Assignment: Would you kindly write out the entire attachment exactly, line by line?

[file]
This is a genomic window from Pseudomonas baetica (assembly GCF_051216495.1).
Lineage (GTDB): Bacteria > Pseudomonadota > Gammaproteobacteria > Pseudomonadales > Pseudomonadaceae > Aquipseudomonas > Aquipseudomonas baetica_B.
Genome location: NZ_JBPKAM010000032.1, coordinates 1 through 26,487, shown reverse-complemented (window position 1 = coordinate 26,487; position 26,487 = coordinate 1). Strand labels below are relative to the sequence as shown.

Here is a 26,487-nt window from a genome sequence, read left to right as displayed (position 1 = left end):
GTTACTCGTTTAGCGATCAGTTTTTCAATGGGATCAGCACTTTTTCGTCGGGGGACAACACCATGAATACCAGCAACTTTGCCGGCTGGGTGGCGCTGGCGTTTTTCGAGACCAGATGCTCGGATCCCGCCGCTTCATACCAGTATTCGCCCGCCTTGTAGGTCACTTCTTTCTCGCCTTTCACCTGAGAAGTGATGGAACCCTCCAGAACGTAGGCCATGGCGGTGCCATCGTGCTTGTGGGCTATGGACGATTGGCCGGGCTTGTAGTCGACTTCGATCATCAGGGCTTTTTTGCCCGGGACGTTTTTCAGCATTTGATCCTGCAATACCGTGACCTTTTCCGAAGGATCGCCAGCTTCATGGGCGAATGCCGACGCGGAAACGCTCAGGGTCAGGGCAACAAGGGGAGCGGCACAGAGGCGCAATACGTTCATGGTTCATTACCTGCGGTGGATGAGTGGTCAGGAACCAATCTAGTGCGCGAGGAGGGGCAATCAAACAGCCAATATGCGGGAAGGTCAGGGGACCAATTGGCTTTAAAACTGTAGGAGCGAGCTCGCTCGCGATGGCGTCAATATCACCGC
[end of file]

This is a genomic window from Pseudomonas baetica (assembly GCF_051216495.1).
Lineage (GTDB): Bacteria > Pseudomonadota > Gammaproteobacteria > Pseudomonadales > Pseudomonadaceae > Aquipseudomonas > Aquipseudomonas baetica_B.
Genome location: NZ_JBPKAM010000032.1, coordinates 1 through 26,487, shown reverse-complemented (window position 1 = coordinate 26,487; position 26,487 = coordinate 1). Strand labels below are relative to the sequence as shown.

Here is a 26,487-nt window from a genome sequence, read left to right as displayed (position 1 = left end):
GTTACTCGTTTAGCGATCAGTTTTTCAATGGGATCAGCACTTTTTCGTCGGGGGACAACACCATGAATACCAGCAACTTTGCCGGCTGGGTGGCGCTGGCGTTTTTCGAGACCAGATGCTCGGATCCCGCCGCTTCATACCAGTATTCGCCCGCCTTGTAGGTCACTTCTTTCTCGCCTTTCACCTGAGAAGTGATGGAACCCTCCAGAACGTAGGCCATGGCGGTGCCATCGTGCTTGTGGGCTATGGACGATTGGCCGGGCTTGTAGTCGACTTCGATCATCAGGGCTTTTTTGCCCGGGACGTTTTTCAGCATTTGATCCTGCAATACCGTGACCTTTTCCGAAGGATCGCCAGCTTCATGGGCGAATGCCGACGCGGAAACGCTCAGGGTCAGGGCAACAAGGGGAGCGGCACAGAGGCGCAATACGTTCATGGTTCATTACCTGCGGTGGATGAGTGGTCAGGAACCAATCTAGTGCGCGAGGAGGGGCAATCAAACAGCCAATATGCGGGAAGGTCAGGGGACCAATTGGCTTTAAAACTGTAGGAGCGAGCTCGCTCGCGATGGCGTCAATATCACCGC